There are a lot of things that would help single people - and single parents in particular.

- recognize that we're part of the family. For just as we have many members in one body and all the members do not have the same function, so we, who are many, are one body in Christ, and individually members of one another (New American Standard Version Romans 12:4-5)

- Help us out. Help can take many forms - even just a cup of coffee. Offer to include a single parent on a picnic. Better yet, a husband can include a fatherless child (and I'm including the children of some divorced moms) on a father/child outing with your church. Many single moms cannot afford a family outing to a baseball game - take an extra child.

- We're have gifts. And they don't just include being in the nursery during an even for couples. Make a real and purposeful effort to include singles in church planning (women's events, men's events, picnics, etc.)

- We hurt. Just like you do, only for different reasons. Please don't make being excluded one of those reasons.

- We don't necessarily want a "Singles Group" that is a church within a church. Many times, that just feels safer. Please help us feel safe.

We (like all people) recognize that it's not what a person says, it's what they do.

A single person can say all day long that they want to be included - but if they don't make themselves open to inclusion, all of their talk won't do any good.

Likewise, a married person can say all day long that they would include a single in their group - but if they walk by with a nod and a smile, all of their talk won't do any good.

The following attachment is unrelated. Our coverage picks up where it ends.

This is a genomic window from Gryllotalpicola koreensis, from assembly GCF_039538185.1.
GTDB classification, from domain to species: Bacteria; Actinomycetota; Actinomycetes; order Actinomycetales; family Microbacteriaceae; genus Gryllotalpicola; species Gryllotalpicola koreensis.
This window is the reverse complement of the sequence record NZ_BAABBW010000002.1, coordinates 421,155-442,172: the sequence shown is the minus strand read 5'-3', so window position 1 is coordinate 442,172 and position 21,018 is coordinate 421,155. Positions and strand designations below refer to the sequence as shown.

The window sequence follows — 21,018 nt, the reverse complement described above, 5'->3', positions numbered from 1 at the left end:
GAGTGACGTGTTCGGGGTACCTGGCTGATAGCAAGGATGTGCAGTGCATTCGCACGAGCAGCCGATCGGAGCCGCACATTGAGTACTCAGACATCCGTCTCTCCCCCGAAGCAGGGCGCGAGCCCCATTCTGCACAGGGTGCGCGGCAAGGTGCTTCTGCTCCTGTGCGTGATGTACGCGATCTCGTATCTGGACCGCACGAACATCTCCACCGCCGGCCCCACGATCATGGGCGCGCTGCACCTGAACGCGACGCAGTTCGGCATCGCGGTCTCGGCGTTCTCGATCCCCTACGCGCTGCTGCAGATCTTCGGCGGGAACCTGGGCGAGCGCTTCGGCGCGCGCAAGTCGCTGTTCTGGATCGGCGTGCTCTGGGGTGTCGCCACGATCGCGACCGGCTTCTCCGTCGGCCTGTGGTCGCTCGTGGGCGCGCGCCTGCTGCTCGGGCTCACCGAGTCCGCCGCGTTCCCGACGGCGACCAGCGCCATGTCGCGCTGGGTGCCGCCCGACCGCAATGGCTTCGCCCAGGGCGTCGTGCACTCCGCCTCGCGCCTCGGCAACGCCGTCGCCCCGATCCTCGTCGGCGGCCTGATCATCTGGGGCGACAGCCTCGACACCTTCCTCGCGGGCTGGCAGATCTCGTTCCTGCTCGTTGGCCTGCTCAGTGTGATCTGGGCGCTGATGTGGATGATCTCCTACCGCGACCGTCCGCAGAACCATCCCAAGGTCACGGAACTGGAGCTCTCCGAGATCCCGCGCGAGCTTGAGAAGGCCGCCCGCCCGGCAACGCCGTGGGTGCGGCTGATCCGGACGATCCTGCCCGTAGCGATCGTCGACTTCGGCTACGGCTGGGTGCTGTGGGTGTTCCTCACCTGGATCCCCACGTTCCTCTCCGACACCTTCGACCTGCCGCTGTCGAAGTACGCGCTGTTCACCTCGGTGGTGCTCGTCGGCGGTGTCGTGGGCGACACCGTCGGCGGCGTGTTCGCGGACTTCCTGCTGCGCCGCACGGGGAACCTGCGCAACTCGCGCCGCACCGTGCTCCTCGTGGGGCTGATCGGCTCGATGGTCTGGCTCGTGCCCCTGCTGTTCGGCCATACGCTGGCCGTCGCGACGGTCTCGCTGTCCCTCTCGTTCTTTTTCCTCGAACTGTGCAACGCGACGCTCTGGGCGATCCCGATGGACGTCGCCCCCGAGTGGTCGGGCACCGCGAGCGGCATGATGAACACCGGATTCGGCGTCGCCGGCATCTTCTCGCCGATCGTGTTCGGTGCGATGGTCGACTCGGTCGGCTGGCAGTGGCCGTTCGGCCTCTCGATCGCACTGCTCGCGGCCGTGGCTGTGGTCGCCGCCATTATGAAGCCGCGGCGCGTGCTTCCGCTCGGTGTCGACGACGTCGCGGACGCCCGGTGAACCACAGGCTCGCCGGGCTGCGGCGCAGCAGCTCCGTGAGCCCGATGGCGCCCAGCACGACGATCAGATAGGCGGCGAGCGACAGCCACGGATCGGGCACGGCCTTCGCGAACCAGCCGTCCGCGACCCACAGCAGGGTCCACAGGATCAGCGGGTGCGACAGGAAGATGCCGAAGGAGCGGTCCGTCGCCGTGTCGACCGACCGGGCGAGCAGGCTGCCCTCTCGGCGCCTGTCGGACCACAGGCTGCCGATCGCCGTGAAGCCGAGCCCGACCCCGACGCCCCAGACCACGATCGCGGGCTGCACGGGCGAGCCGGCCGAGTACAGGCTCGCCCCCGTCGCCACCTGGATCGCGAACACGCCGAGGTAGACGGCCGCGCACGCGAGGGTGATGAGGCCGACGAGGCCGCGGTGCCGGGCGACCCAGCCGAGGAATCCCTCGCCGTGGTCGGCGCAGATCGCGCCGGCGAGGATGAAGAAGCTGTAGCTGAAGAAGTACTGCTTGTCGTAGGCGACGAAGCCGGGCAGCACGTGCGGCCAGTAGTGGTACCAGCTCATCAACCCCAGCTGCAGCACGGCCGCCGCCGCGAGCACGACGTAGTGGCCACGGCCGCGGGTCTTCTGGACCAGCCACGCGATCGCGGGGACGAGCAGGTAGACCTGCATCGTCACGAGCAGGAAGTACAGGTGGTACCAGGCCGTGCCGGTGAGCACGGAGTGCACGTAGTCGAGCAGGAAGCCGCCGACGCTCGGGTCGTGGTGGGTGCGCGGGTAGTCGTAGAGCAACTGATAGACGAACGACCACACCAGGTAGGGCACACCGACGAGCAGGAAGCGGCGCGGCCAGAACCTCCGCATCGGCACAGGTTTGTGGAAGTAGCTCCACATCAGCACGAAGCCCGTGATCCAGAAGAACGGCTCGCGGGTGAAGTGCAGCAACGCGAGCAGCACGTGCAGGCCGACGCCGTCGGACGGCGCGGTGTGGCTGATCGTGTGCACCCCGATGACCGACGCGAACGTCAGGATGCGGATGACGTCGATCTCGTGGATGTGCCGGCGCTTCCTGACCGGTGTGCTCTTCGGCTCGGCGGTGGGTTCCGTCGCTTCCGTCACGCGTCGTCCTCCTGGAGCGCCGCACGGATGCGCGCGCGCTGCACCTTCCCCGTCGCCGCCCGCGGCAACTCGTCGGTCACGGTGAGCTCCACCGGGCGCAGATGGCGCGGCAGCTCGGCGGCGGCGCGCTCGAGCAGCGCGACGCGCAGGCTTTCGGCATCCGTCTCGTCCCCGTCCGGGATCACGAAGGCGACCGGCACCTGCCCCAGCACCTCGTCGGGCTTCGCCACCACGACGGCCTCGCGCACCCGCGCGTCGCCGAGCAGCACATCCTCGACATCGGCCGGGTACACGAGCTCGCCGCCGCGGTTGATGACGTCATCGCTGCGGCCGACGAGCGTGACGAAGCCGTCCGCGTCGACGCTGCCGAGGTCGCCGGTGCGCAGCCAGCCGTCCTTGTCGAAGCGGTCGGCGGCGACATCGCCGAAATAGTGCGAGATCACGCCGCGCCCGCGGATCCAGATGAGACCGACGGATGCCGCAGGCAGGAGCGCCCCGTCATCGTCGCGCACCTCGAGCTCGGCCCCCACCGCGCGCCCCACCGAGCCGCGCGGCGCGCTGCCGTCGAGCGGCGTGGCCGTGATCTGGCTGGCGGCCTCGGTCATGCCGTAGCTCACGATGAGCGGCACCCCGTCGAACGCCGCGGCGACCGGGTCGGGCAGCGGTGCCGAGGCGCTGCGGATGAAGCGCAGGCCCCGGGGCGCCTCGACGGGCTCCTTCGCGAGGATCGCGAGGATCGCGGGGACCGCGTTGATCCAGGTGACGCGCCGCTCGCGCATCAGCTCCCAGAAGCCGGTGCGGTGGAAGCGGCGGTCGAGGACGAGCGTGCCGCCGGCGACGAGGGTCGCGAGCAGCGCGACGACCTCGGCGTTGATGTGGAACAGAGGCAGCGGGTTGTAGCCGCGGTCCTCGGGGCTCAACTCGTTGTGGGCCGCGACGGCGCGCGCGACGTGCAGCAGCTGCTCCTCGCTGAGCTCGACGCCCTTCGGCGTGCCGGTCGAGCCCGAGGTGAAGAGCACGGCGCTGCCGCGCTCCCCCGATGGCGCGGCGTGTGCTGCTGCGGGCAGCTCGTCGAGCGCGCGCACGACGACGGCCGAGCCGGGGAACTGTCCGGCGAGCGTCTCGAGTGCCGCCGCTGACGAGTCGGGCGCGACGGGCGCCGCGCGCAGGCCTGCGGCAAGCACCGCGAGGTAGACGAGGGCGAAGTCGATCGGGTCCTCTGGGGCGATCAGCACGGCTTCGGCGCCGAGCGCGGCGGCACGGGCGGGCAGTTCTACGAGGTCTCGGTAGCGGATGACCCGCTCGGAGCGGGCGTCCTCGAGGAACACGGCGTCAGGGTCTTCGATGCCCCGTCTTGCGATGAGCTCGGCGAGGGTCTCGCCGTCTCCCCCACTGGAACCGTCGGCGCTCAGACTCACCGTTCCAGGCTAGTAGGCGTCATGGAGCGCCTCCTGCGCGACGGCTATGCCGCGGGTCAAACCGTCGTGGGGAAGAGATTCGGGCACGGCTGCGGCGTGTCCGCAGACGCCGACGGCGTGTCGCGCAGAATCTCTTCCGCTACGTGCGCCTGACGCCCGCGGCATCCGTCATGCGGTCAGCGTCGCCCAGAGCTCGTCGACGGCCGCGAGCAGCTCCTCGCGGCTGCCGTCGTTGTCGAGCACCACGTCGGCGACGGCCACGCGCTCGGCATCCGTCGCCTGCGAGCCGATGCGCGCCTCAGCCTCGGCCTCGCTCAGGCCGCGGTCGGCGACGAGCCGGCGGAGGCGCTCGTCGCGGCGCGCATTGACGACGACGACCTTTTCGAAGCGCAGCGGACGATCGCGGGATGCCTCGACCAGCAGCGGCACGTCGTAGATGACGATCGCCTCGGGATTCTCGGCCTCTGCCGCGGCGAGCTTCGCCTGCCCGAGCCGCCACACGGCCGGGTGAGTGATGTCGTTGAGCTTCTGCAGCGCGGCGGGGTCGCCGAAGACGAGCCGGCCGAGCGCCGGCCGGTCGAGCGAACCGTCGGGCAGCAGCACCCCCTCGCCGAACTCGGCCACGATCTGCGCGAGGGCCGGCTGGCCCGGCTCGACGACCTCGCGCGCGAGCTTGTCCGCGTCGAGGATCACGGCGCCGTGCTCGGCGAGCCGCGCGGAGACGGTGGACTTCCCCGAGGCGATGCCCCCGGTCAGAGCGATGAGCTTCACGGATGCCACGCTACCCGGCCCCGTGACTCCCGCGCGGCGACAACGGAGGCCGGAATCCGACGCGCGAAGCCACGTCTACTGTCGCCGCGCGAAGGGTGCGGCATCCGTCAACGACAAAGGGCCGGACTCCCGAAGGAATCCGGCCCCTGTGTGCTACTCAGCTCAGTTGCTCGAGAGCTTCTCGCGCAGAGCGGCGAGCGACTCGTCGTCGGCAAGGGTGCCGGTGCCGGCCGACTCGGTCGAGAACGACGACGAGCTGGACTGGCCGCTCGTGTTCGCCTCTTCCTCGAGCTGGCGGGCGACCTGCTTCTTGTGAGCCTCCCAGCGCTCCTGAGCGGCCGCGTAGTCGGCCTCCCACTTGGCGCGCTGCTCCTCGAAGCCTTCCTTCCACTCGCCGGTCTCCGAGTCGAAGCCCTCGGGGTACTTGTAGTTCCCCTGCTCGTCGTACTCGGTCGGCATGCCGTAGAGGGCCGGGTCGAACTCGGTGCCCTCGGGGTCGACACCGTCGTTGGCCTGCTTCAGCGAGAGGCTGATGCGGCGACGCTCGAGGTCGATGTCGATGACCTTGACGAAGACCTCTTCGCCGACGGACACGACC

It's not what you say, it's what you do: “But what do you think? A man had two sons, and he came to the first and said, ‘Son, go work today in the vineyard.’ And he answered, ‘I will not’; but afterward he regretted it and went. The man came to the second son and said the same thing; and he answered ‘I will, sir’; but he did not go. Which of the two did the will of the Father?” They said, “The first.” (ESV; Matthew 21:28-310)

How do you treat people who are different than you are? This includes single, married, white, black, whatever, impaired, "normal" (if there is such a thing).

How do you show Christ to those who are different?

This book would be very helpful for Christian families who are in a Reformed tradition - and even for Christian families who are not in a Reformed tradition, but have an open mind.

There is a bit of "Arminianism vs. Calvinism" in that the suggestion in put forth that Arminians cannot contemplate "infant faith" since for them faith is of human origins and there needs to be at least some human reasoning ability. Calvinists, on the other hand, believing that faith is a gift from God and thus there is no human ability to reason required.